Arizona—Jean Arthur, William Holden, Warren William, Edgar Buchanan (1940; Dir: Wesley Ruggles)
Set in Tucson before and during the Civil War. Phoebe Titus (Jean Arthur) is the quintessential strong western woman, running a pie business, starting freighting operations and building her dream ranch. The movie revolves around her. Pete Muncie (William Holden) is originally passing through on his way to California, but they catch each other’s eye. When this movie was released, in a reversal of the usual pattern Jean Arthur was 40 and Holden only 22, but the difference isn’t very visible on screen. This and Texas are among the earliest films for both Holden and Edgar Buchanan; this was Holden’s first western and first starring role.
In Tucson the local bad guys are led by saloon owner Lazarus Ward (Porter Hall), until Ward is taken over by new arrival Jefferson Carteret (Warren William). They sell guns to the Indians (Apaches) and organize other forms of theft and evildoing. Muncie takes his time getting ready to settle down, and Titus’ freighting business allows her to build up the money she needs for her ranch. The Ward-Carteret gang steals her money, and she borrows it back from Carteret. Muncie takes it to Nebraska to buy a herd. On his return, he is attacked by Apaches paid by Carteret, who shoots his own partner Ward in the back. After his wedding the next day, Muncie shoots it out with Carteret, offscreen (as in Stagecoach). The focus remains on the new bride Phoebe as she stands in the local store ordering supplies for her ranch, hearing gunshots outside and wondering whether she’s already a widow. The camera stays on her face, and there is real acting going on there.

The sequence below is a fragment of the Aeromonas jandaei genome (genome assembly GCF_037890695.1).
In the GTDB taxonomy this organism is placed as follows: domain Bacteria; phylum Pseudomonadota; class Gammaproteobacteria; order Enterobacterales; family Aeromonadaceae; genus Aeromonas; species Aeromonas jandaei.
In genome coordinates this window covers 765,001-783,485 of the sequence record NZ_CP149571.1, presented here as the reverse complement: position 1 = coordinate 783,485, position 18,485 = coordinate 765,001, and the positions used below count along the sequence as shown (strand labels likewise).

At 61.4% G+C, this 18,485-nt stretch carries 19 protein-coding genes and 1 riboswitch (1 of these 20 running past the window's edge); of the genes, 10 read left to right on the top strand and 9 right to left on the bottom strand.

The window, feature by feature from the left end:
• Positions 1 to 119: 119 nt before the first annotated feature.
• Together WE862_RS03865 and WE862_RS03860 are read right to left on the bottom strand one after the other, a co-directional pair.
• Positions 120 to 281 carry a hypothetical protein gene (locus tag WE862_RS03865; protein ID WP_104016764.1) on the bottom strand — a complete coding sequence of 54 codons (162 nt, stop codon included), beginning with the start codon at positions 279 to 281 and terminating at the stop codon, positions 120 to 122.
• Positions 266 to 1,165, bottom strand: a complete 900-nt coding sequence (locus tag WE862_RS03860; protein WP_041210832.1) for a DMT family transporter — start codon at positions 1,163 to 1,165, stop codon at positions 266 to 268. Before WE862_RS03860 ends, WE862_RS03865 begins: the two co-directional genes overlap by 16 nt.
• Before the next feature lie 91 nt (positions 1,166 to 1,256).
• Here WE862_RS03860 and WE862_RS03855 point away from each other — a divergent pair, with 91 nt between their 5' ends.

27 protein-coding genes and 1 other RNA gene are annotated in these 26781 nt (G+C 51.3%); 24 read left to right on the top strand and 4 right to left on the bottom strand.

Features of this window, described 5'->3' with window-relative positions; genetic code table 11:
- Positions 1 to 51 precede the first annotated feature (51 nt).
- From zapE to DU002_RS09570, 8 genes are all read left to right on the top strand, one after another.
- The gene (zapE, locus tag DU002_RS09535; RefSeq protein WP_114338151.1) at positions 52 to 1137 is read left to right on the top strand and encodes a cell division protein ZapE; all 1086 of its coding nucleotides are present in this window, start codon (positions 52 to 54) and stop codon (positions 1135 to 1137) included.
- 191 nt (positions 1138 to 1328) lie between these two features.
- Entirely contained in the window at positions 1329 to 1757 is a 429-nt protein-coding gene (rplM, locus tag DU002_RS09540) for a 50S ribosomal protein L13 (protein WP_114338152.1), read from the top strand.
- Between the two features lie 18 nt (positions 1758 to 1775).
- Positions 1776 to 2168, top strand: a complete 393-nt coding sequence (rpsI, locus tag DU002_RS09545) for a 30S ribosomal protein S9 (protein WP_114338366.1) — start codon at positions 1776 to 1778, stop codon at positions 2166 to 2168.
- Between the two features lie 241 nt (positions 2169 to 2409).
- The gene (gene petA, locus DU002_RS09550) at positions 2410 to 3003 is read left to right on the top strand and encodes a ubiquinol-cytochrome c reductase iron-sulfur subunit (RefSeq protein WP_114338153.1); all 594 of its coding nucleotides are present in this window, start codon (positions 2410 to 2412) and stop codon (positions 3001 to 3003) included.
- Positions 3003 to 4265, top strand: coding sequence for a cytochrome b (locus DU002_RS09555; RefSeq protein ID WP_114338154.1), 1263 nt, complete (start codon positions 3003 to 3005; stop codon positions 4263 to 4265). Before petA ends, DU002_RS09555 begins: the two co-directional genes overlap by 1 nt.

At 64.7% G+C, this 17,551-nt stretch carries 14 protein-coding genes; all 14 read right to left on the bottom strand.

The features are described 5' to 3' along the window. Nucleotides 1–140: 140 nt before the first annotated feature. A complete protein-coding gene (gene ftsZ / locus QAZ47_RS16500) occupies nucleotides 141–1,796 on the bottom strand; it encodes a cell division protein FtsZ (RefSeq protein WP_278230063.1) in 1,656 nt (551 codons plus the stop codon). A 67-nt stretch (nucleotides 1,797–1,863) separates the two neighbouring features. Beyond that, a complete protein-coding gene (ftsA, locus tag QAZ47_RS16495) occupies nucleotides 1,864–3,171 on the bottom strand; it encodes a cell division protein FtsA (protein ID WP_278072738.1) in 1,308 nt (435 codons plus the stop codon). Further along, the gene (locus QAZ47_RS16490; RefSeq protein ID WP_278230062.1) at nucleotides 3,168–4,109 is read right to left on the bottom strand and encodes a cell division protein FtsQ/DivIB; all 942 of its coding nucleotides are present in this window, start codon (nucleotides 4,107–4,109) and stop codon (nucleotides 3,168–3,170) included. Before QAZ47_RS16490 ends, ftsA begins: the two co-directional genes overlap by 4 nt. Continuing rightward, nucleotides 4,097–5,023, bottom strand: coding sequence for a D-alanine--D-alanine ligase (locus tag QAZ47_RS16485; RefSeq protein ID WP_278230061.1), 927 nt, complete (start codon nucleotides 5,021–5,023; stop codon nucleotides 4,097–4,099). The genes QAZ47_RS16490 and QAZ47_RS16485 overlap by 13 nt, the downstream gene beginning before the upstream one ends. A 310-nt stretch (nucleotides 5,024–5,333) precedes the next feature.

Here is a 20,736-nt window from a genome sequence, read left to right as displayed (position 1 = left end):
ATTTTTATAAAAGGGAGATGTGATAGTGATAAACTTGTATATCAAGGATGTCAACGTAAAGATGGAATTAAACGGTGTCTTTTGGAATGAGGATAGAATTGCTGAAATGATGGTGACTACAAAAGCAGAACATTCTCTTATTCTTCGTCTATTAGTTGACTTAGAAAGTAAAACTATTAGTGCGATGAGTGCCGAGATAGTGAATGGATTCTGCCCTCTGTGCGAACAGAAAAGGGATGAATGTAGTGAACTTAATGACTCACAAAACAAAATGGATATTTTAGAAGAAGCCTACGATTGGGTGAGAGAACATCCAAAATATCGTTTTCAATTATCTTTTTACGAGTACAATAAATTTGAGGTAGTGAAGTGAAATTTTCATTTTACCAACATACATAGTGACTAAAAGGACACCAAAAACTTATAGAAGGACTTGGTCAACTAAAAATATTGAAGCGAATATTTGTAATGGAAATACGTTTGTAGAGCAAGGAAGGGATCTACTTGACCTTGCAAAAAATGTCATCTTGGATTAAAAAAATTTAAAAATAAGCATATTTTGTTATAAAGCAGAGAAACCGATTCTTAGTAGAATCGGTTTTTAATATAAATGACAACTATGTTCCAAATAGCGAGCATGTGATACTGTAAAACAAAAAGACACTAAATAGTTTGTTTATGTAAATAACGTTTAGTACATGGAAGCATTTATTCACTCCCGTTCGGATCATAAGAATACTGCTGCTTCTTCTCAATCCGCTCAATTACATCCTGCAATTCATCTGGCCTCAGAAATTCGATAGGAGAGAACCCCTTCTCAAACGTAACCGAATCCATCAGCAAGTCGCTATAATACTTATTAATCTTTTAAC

Phoebe Titus interrupts a poker game.
Arthur anachronistically wears pants for almost all of the movie, and the plot is kind of uneven, but it’s watchable and Arthur in particular is good. Edgar Buchanan, a former dentist in real life, plays the first of his reprobate judge roles, in which he would specialize for the rest of his career. Long for a western in 1940, at just over two hours, and some feel it has pacing problems. In black and white.
Jean Arthur didn’t make a lot of westerns, but she’s in some good ones. Look for her as Calamity Jane in The Plainsman, for example, with Gary Cooper. Her final movie, for which she was enticed out of retirement in her 50s, was Shane.
One of the lasting legacies of this film was the creation of the set, the Old Tucson Studios, used as a setting for western towns in hundreds of movies and television shows since, including, for example, Rio Bravo and Tombstone.